Quotes about Prejudice.


  • He hears but half who hears one party only.
    • Æschylus, Eum, 428; reported in Hoyt's New Cyclopedia Of Practical Quotations (1922), p. 631.
  • The great obstacle to progress is prejudice
  • Prejudice renders a man's virtue his habit, and not a series of unconnected acts. Through just prejudice, his duty becomes a part of his nature.
    • Edmund Burke, Reflections on the Revolution in France (1790).
  • We are all citizens of one world, we are all of one blood. To hate a man because he was born in another country, because he speaks a different language, or because he takes a different view on this subject or that, is a great folly. Desist, I implore you, for we are all equally human…. Let us have but one end in view, the welfare of humanity.
    • Attributed to John Amos Comenius; reported in Laurence J. Peter, Peter's Quotations (1977), p. 76. This passage was used by Adlai E. Stevenson on his Christmas card in 1961.
  • Can science ever be immune from experiments conceived out of prejudices and stereotypes, conscious or not? (Which is not to suggest that it cannot in discrete areas identify and locate verifiable phenemonena in nature.) I await the study that says lesbians have a region of the hypothalamus that resembles straight men and I would not be surprised if, at this very moment, some scientist somewhere is studying brains of deceased Asians to see if they have an enlarged "math region" of the brain.
  • Chi non esce dal suo paese, vive pieno di pregiudizi.
    • He who never leaves his country is full of prejudices.
    • Carlo Goldoni, Pamela (c. 1750), I, 14.
  • Both social and biosocial factors are necessary to interpret crosscultural studies, with the general proviso that one's research interest determines which elements, in what combinations, are significant for the provision of understanding.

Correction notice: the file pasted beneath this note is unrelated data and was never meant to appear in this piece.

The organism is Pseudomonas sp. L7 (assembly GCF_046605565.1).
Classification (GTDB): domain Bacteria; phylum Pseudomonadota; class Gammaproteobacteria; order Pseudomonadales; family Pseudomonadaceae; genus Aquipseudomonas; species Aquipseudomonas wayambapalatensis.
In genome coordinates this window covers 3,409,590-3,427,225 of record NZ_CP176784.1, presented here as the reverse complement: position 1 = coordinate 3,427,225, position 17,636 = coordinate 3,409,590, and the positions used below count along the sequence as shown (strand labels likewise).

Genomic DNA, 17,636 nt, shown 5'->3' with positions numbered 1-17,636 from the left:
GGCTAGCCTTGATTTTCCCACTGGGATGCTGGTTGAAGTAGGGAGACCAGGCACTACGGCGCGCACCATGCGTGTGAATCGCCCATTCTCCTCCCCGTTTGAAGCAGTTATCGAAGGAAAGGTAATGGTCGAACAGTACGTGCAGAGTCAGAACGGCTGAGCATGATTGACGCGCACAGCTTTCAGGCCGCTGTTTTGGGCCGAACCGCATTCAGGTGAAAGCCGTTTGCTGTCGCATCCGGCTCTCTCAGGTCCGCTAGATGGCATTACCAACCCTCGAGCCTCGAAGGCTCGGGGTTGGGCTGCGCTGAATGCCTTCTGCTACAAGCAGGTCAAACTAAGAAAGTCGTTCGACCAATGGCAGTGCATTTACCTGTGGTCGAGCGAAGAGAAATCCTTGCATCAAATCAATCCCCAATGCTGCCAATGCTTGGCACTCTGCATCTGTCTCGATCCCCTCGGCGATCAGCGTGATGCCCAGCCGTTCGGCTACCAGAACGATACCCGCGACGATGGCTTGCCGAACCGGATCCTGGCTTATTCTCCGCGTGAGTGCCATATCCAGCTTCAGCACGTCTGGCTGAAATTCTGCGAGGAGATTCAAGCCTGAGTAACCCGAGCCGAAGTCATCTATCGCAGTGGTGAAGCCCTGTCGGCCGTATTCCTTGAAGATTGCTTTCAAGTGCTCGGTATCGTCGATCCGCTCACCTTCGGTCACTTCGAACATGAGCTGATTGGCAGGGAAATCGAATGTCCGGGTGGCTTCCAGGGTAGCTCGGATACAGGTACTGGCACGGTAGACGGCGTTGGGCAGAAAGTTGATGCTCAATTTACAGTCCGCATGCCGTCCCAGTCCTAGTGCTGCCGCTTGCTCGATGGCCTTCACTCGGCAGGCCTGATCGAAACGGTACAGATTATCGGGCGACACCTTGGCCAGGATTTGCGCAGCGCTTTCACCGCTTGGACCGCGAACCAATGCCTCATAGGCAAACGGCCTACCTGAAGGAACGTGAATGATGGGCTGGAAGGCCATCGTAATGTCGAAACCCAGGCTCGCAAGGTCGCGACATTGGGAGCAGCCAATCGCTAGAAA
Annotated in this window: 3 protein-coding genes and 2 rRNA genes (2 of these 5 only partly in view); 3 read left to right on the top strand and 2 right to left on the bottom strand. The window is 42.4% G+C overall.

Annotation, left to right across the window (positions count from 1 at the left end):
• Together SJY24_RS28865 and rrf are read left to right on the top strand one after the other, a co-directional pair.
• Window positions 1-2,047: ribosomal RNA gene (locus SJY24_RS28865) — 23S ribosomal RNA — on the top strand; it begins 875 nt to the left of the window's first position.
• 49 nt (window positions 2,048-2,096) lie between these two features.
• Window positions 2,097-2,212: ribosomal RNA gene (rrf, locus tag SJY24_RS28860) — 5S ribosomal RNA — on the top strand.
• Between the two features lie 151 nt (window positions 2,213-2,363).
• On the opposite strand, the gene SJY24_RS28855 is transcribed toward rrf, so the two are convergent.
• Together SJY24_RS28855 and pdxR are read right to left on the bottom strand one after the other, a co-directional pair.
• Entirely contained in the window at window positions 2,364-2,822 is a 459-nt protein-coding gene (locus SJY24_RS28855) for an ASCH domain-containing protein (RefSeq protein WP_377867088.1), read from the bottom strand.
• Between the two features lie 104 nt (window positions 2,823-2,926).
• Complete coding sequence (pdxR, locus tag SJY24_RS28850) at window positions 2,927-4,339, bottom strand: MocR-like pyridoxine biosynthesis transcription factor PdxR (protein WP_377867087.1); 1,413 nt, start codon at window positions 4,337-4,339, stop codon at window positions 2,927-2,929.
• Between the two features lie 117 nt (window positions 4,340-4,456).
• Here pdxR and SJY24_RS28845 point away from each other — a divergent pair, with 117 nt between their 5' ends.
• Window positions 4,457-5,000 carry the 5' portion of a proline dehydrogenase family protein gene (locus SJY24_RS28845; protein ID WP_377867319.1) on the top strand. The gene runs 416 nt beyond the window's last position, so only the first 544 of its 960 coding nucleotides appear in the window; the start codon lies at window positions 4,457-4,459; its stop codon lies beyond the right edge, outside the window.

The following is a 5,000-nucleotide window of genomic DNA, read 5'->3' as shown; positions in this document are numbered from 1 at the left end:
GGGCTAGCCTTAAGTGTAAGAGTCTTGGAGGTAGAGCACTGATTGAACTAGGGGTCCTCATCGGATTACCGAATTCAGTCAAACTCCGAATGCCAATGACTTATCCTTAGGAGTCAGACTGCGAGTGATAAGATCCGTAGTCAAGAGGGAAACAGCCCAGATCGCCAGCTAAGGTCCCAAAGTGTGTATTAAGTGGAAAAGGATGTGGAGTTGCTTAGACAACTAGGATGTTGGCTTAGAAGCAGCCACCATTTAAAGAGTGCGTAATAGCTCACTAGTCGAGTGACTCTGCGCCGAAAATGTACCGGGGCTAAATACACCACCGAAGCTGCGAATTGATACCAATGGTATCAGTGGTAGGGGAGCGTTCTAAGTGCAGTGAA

• Gilbert Herdt, "Bisexuality and the Causes of Homosexuality: The Case of the Sambia"
  • Uatu the Watcher: Years after Magnus's escape from the Axis powers, his wife left him in fear of his awesome awakening magnetic power...
...And his daughter died at the hands of a mob...for human prejudice had discovered a new target--mutants.
  • Uatu the Watcher: X-51...think. Since everyone looks like a mutant, it is not possible to attack or strike out with any revenge against them. This belief is superficial. It is skin-deep fabrication and trusted only by those who are unwilling to consider more than what they've already learned. The reality is that these changes have brought peace to the mutant race- - despite the underlying anger within Earth's people. The mutation has made prejudice obsolete.
    • Earth X, appendix to ch. 2, script and story by Jim Krueger, story by Alex Ross
  • Remember, when the judgment's weak,
    The prejudice is strong.
    • Kane O'Hara, Midas, Air, Act I, scene 3; reported in Hoyt's New Cyclopedia Of Practical Quotations (1922), p. 632.